I feel that it's become a lot easier to put up bigger numbers repetitively and I'm hoping that it shows this weekend. When I first started training with a PowerTap I was impressed to see a number over 1000. I thought that it was crazy but now I hit those numbers two or three times a day during my normal workouts. I'll have to really open it up some day and see what my top number is now.

Monday, July 07, 2008

DC Cycling Has Been Invaded... bike riding Fred's like this dude and to me they are known as the Klingons. You guys know who you are. Yes you, the dude who wears his Primal Fear kit and the clip on aero bars on your insanely expensive Trek that you have no business owning. The same guy who hits Rock Creek Park like it's stage three of Le Tour and sucks my wheel while I'm heading out of the park like I'm on Cipo's lead-out train of old.

Seriously dude, I don't know you. I didn't set out to ride with you. I don't want to ride with you. You are literally just the guy I passed right before a stop light and you should disappear just as quickly. What's sad and worse is that honestly I fear that the klingon gets some kind of Saturday-morning-world-championship joy out of riding my wheel.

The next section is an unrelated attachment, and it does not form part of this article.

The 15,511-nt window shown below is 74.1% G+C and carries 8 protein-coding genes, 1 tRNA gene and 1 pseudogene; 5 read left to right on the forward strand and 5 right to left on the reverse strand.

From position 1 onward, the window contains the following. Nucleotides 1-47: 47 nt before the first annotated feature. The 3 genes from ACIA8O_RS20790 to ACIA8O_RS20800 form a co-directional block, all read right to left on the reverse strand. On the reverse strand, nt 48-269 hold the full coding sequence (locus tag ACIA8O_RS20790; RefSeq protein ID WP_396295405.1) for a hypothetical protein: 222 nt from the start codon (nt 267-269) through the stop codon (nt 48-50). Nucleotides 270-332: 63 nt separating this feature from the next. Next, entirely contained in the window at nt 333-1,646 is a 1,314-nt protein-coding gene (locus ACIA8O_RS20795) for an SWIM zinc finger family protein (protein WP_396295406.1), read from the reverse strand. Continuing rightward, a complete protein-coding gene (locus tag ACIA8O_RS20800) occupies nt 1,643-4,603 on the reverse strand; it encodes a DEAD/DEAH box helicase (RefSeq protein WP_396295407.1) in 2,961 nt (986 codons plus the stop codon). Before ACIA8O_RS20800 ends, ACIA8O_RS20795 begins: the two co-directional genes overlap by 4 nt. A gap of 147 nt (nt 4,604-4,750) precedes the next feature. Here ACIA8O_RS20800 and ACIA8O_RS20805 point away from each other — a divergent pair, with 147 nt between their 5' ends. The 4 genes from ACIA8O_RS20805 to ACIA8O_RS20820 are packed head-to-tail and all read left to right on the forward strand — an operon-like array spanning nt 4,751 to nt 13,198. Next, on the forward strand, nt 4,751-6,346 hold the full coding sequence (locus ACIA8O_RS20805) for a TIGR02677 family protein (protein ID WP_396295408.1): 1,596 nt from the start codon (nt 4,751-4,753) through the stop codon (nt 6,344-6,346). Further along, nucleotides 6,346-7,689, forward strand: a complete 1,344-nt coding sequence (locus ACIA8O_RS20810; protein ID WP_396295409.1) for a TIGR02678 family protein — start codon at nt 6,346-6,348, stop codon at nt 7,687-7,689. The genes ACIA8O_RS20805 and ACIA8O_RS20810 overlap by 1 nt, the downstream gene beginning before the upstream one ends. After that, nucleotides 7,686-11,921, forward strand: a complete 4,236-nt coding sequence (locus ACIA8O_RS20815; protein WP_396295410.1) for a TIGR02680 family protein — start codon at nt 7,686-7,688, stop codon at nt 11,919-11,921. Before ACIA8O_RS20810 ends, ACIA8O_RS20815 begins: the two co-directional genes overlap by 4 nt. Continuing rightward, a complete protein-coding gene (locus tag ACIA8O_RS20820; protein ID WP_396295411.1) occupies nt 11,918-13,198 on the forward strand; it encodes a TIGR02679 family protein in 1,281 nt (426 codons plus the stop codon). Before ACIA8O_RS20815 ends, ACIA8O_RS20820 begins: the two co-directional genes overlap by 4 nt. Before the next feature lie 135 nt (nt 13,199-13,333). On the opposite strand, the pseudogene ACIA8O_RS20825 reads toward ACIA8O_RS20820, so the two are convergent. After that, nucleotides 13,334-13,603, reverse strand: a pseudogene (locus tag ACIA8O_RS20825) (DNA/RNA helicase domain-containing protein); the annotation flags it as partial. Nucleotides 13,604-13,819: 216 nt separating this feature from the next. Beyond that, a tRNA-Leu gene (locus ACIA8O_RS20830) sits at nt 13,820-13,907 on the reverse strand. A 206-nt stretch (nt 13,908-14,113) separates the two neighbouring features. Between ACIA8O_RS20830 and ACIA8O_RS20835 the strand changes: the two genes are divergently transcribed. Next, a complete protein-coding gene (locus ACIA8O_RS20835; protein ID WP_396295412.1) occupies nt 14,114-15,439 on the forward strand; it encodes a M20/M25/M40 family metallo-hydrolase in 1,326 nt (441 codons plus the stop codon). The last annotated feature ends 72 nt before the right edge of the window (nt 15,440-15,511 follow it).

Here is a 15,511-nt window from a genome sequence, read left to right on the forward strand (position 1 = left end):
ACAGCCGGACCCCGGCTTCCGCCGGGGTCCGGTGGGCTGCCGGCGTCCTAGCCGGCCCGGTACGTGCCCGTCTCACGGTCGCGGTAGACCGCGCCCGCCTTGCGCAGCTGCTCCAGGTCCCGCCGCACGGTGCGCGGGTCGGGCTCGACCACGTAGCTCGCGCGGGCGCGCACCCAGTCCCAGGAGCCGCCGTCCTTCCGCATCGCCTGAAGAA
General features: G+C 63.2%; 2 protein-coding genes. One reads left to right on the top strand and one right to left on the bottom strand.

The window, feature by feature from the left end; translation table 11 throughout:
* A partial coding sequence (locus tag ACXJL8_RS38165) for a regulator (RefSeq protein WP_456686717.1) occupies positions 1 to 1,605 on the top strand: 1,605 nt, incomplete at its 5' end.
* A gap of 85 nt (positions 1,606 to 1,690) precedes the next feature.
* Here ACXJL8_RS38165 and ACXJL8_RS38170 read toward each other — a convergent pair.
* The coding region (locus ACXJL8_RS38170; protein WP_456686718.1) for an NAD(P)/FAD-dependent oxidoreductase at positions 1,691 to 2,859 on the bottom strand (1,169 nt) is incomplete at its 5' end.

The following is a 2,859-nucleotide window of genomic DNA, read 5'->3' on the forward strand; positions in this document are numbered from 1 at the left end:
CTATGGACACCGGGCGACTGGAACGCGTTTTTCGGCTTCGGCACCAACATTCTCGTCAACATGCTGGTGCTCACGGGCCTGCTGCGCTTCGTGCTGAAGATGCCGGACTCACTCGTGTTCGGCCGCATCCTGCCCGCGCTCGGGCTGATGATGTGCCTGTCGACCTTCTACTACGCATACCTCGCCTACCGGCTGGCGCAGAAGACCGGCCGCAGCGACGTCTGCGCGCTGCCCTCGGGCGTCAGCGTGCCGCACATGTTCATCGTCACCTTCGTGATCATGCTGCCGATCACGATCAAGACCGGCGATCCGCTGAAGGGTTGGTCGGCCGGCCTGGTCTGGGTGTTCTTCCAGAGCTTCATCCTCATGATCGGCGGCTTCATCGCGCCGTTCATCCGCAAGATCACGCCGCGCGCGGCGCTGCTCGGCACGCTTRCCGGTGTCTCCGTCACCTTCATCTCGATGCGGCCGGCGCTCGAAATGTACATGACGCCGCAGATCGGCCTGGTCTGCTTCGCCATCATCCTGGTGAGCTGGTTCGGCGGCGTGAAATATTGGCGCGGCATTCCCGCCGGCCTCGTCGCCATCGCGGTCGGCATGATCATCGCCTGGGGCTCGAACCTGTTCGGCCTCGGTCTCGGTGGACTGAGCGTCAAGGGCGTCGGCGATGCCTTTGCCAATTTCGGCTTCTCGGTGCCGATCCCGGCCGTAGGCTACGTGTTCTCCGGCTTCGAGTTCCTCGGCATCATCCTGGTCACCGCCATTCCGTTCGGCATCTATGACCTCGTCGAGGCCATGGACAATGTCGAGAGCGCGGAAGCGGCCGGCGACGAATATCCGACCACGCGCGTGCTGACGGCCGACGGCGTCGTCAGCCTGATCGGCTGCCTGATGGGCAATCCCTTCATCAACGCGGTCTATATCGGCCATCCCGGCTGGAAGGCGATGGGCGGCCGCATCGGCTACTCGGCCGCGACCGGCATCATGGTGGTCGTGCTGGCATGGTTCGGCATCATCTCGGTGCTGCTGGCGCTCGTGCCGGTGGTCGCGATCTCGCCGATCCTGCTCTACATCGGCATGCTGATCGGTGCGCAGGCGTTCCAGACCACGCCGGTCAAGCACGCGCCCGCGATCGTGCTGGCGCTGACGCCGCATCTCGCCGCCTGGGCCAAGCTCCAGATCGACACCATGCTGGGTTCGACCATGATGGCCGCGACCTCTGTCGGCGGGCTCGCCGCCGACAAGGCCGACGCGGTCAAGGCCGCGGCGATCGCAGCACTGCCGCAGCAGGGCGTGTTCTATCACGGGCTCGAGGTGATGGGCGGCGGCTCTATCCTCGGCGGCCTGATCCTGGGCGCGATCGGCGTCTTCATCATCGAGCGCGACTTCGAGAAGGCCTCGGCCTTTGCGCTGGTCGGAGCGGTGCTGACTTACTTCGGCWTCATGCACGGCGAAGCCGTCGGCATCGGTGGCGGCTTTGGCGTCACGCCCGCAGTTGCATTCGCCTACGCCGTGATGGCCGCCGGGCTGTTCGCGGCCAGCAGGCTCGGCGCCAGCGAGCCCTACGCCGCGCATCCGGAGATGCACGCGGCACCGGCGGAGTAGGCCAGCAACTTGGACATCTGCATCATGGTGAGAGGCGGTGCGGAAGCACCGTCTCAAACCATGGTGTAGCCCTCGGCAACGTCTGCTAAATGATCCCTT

If your goal is ride with me to prove your fredhood, why don't you try riding the next 60 miles with me. You know the one's I do after I leave you in the park. Don't worry, I know you're probably confused by a lot of this so I went online and ordered a book on how to speak klingon and I am listening to audio tapes so in the future I can say get dropped in your native language.

Wednesday, July 02, 2008

Hill with a Chapel, North Cackalacky

I always attempt to pay great attention to detail, so in titling this post I sought out sources for the correct spelling of Cackalacky. I consulted the internet's more reliable sources including but eventually settled on the spelling above from wikipedia. A side-note, wikipedia should never be used in Court as a source for anything.